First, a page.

Seeing and Feeling Motion: Canonical Computations in Vision and Touch


While the different sensory modalities are sensitive to different stimulus energies, they are
often charged with extracting analogous information about the environment. Neural systems may thus have evolved to implement similar algorithms across modalities to extract behaviorally relevant stimulus information, leading to the notion of a canonical computation. In both vision and touch, information about motion is extracted from a spatiotemporal pattern of activation across a sensory sheet (in the retina and in the skin, respectively), a process that has been extensively studied in both modalities. In this essay, we examine the processing of motion information as it ascends the primate visual and somatosensory neuraxes and conclude that similar computations are implemented in the two sensory systems.


The nervous systems of humans and other mammals contain sensory receptors that differ in their sensitivities to different categories of stimuli. In touch, mechanoreceptors embedded in the skin respond to physical deformations of the skin; in vision, photoreceptors in the retina respond to light (Fig 1A and 1B). Although the brain modules for processing different types of inputs are largely distinct, the internal organization of these modules is surprisingly similar. In particular, sensory areas exhibit a topographic organization [1], wherein nearby neurons respond to similar stimulus features. This organization is columnar in the sense that, while neuronal response properties differ along a direction parallel to the cortical surface, they tend to be similar along the perpendicular direction [1]. In mammals, columns span the six layers of neocortex, and the connectivity within and between these layers is similar in most brain regions. These commonalities have led to the notion of a canonical circuit [2,3] that implements canonical computations. In this conception, cortical networks devoted to different sensory modalities differ only in the peripheral receptors that provide them with input and are otherwise identical or at least highly similar [4,5].

This is a powerful idea: to the extent that neural circuits perform canonical functions, we
may be closer to understanding the brain than we realize. That is, some of the more complex functions performed by sensory systems—face recognition or texture identification, for example—might reflect relatively simple computations, iterated over multiple stages of neural processing in different modalities. Although this idea was proposed long ago on physiological [6,7] and theoretical [8] grounds, there has been little progress in testing it over the ensuing decades [9].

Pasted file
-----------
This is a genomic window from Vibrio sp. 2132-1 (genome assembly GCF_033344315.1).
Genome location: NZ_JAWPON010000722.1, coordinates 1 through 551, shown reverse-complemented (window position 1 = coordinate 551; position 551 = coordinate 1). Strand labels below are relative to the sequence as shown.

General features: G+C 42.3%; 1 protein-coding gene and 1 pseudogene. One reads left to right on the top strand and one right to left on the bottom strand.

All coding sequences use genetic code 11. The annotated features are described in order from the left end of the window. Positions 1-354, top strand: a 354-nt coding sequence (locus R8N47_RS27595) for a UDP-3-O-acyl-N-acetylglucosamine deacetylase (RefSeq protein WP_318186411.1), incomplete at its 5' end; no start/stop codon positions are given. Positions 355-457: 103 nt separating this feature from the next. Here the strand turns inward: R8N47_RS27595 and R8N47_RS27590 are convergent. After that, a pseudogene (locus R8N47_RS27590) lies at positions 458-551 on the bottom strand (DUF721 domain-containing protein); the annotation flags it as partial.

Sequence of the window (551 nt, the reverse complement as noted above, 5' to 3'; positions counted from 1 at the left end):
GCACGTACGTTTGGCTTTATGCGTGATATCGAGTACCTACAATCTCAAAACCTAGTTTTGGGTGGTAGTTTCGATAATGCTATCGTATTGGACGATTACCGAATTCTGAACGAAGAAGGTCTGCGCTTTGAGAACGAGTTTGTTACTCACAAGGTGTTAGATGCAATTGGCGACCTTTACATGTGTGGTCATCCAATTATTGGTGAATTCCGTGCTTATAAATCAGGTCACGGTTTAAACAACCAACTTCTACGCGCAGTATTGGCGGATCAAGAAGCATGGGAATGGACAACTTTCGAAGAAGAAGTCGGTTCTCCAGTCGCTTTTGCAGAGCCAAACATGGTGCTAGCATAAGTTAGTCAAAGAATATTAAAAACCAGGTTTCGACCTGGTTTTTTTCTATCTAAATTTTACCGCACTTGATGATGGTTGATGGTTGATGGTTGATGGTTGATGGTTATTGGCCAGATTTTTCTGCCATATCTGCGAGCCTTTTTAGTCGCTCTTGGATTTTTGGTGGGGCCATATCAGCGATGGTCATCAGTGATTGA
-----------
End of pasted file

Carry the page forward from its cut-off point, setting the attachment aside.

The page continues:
In this essay, we compare sensory processing in vision and touch to assess the degree to
which analogous mechanisms are implemented in these modalities to solve analogous problems. To this end, we exploit recent developments that have led to algorithmic descriptions of a key function carried out by both systems, namely the processing of stimulus motion. The development of quantitative models of motion processing has yielded a reasonably clear picture of the computations carried out by the cortex in vision [10,11] and in touch [12]. Moreover, recent advances in statistical modeling have opened up new approaches to identifying and comparing neural computations in high-level sensory structures [13].

We suggest that the brain regions devoted to vision and touch, despite receiving fundamentally different physical inputs, implement many of the same processing strategies. We propose that the identification of canonical computations can be used as a starting point for the development of a quantitative understanding of other brain regions. Such a convergence of ideas has important implications for both basic and applied neuroscience [14].

The entire paper can be read here.

H/T Ralf Seliger.

This entry was posted in Science_Technology and tagged , , . Bookmark the permalink.